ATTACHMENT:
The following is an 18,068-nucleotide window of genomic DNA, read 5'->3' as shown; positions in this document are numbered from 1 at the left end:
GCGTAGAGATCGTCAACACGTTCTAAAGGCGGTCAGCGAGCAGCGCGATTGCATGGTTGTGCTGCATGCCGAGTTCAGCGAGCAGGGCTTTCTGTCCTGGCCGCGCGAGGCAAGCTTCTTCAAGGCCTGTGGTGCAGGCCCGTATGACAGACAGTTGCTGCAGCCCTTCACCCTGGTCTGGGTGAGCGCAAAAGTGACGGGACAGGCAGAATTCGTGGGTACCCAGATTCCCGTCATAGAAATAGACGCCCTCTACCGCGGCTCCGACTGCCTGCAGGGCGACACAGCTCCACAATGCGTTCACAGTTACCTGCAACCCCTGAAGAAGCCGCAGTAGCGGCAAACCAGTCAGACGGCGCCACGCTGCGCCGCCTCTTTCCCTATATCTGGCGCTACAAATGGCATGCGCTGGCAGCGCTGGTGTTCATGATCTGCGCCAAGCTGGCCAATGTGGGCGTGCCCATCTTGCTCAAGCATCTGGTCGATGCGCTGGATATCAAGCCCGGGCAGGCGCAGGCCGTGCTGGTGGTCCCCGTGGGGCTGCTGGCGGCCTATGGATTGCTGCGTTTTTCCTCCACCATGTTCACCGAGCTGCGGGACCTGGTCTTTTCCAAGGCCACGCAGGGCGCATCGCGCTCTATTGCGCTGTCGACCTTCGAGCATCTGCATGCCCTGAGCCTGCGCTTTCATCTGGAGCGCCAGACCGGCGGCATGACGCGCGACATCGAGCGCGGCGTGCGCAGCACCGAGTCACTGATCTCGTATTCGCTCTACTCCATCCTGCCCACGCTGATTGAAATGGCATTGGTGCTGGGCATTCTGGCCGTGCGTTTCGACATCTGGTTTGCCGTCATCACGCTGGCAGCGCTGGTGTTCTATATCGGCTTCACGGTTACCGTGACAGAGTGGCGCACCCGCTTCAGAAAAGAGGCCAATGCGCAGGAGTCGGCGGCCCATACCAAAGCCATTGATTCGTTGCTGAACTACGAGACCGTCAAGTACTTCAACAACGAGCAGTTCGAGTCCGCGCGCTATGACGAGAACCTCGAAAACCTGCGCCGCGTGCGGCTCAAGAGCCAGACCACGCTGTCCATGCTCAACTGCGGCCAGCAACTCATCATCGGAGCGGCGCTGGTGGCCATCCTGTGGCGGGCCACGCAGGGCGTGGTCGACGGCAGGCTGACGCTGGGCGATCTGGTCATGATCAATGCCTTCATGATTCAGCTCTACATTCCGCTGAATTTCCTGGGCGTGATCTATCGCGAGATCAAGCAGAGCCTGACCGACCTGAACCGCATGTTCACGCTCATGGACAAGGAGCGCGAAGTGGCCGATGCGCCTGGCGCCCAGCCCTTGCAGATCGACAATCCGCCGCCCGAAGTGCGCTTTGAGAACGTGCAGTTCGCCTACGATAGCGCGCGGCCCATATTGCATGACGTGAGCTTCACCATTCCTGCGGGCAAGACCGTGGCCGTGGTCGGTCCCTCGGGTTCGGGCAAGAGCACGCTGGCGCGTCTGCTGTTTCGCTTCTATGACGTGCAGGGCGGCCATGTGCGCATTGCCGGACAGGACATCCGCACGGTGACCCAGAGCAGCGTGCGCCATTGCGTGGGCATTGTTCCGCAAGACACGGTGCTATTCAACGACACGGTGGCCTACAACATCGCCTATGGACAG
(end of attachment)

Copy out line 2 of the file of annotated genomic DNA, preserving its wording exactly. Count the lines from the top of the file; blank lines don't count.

GCGTAGAGATCGTCAACACGTTCTAAAGGCGGTCAGCGAGCAGCGCGATTGCATGGTTGTGCTGCATGCCGAGTTCAGCGAGCAGGGCTTTCTGTCCTGGCCGCGCGAGGCAAGCTTCTTCAAGGCCTGTGGTGCAGGCCCGTATGACAGACAGTTGCTGCAGCCCTTCACCCTGGTCTGGGTGAGCGCAAAAGTGACGGGACAGGCAGAATTCGTGGGTACCCAGATTCCCGTCATAGAAATAGACGCCCTCTACCGCGGCTCCGACTGCCTGCAGGGCGACACAGCTCCACAATGCGTTCACAGTTACCTGCAACCCCTGAAGAAGCCGCAGTAGCGGCAAACCAGTCAGACGGCGCCACGCTGCGCCGCCTCTTTCCCTATATCTGGCGCTACAAATGGCATGCGCTGGCAGCGCTGGTGTTCATGATCTGCGCCAAGCTGGCCAATGTGGGCGTGCCCATCTTGCTCAAGCATCTGGTCGATGCGCTGGATATCAAGCCCGGGCAGGCGCAGGCCGTGCTGGTGGTCCCCGTGGGGCTGCTGGCGGCCTATGGATTGCTGCGTTTTTCCTCCACCATGTTCACCGAGCTGCGGGACCTGGTCTTTTCCAAGGCCACGCAGGGCGCATCGCGCTCTATTGCGCTGTCGACCTTCGAGCATCTGCATGCCCTGAGCCTGCGCTTTCATCTGGAGCGCCAGACCGGCGGCATGACGCGCGACATCGAGCGCGGCGTGCGCAGCACCGAGTCACTGATCTCGTATTCGCTCTACTCCATCCTGCCCACGCTGATTGAAATGGCATTGGTGCTGGGCATTCTGGCCGTGCGTTTCGACATCTGGTTTGCCGTCATCACGCTGGCAGCGCTGGTGTTCTATATCGGCTTCACGGTTACCGTGACAGAGTGGCGCACCCGCTTCAGAAAAGAGGCCAATGCGCAGGAGTCGGCGGCCCATACCAAAGCCATTGATTCGTTGCTGAACTACGAGACCGTCAAGTACTTCAACAACGAGCAGTTCGAGTCCGCGCGCTATGACGAGAACCTCGAAAACCTGCGCCGCGTGCGGCTCAAGAGCCAGACCACGCTGTCCATGCTCAACTGCGGCCAGCAACTCATCATCGGAGCGGCGCTGGTGGCCATCCTGTGGCGGGCCACGCAGGGCGTGGTCGACGGCAGGCTGACGCTGGGCGATCTGGTCATGATCAATGCCTTCATGATTCAGCTCTACATTCCGCTGAATTTCCTGGGCGTGATCTATCGCGAGATCAAGCAGAGCCTGACCGACCTGAACCGCATGTTCACGCTCATGGACAAGGAGCGCGAAGTGGCCGATGCGCCTGGCGCCCAGCCCTTGCAGATCGACAATCCGCCGCCCGAAGTGCGCTTTGAGAACGTGCAGTTCGCCTACGATAGCGCGCGGCCCATATTGCATGACGTGAGCTTCACCATTCCTGCGGGCAAGACCGTGGCCGTGGTCGGTCCCTCGGGTTCGGGCAAGAGCACGCTGGCGCGTCTGCTGTTTCGCTTCTATGACGTGCAGGGCGGCCATGTGCGCATTGCCGGACAGGACATCCGCACGGTGACCCAGAGCAGCGTGCGCCATTGCGTGGGCATTGTTCCGCAAGACACGGTGCTATTCAACGACACGGTGGCCTACAACATCGCCTATGGACAG